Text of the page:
Recipes and lessons in the first session may include chicken parmesan with zoodles (veggie spirals instead of pasta), portion size/control, the role of fats in taste and health, and using seasonings to best health and taste effect.

The FCL is part of a countywide expansion of the Foodbank’s education programs for youth, through which the organization aims to end hunger by empowering and equipping children with skills they need to eat healthfully on any budget. As they move into adulthood, children’s skills learned now can positively affect future generations as well. Immediate impact from these programs can reach across generations when students take home fresh produce, new food knowledge and recipes to share with parents and grandparents.

From January to May 2020, the Foodbank will also expand its existing children’s programs countywide, increasing service to youth in Carpinteria, Santa Barbara, Goleta, Isla Vista, Lompoc, Santa Maria, Cuyama and Guadalupe.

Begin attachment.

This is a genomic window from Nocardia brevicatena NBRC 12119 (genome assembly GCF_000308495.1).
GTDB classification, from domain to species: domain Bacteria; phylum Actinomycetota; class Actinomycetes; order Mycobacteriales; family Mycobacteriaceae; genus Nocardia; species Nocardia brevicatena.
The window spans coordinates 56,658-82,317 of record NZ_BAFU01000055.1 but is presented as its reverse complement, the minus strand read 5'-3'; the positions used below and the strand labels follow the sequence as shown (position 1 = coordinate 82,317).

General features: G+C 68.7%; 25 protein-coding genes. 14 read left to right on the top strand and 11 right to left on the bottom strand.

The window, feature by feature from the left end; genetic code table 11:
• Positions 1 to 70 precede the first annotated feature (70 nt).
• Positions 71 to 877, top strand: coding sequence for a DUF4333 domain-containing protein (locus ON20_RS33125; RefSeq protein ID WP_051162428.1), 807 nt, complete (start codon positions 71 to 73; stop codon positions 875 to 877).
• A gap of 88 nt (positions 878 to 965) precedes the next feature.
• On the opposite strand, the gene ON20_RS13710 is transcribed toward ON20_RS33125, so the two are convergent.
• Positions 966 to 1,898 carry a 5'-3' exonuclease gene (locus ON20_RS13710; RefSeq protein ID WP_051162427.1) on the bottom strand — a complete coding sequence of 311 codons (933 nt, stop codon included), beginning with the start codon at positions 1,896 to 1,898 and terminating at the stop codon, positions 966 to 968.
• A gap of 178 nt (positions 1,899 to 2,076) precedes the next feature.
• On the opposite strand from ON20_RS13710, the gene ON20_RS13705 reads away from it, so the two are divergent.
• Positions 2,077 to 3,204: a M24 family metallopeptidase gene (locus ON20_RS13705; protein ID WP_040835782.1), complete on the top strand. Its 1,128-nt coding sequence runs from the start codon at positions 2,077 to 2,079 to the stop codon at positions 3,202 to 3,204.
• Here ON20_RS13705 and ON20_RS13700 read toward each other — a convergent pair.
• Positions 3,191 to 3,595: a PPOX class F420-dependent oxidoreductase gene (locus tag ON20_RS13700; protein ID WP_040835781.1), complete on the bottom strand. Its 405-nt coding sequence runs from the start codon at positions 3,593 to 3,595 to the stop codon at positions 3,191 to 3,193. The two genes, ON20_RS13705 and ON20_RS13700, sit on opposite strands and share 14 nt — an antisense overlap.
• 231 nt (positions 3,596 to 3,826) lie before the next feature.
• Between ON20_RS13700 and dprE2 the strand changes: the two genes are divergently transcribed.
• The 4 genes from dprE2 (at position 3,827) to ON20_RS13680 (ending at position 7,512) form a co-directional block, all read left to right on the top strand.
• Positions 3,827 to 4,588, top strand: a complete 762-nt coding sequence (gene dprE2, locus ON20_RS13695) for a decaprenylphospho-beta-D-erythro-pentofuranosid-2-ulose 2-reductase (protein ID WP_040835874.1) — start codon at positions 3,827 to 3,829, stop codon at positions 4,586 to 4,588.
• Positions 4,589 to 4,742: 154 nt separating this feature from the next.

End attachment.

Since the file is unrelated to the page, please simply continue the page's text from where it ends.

Food Literacy in Preschool (FLIP) will grow by 80 percent, with the addition of four new locations. FLIP introduces low-income preschoolers to a “Farmers Pick” fruit or veggie each month, with curriculum that includes picture book read-aloud, experiential learning and tasting. Children take home a bag of the featured produce item with bilingual nutrition information and recipes to share with family.

Two new sites of the acclaimed Kids Farmers Market (KFM) program will result in an eight percent increase. KFM provides K-6 students with nutrition education and basic cooking skills, with recipes like salads, slaws, cabbage tacos, salsas and fruit parfaits, also featuring the Farmers Pick produce item of the month. Following their cooking and nutrition lesson, participants “shop” at a free mini-farmers market which includes several produce items, and take home about eight pounds of produce, along with recipes for the foods they prepared and ate during class.

Kids Farmers Market will take place at 28 locations and will serve more than 1,800 unduplicated children throughout the county during the current school year.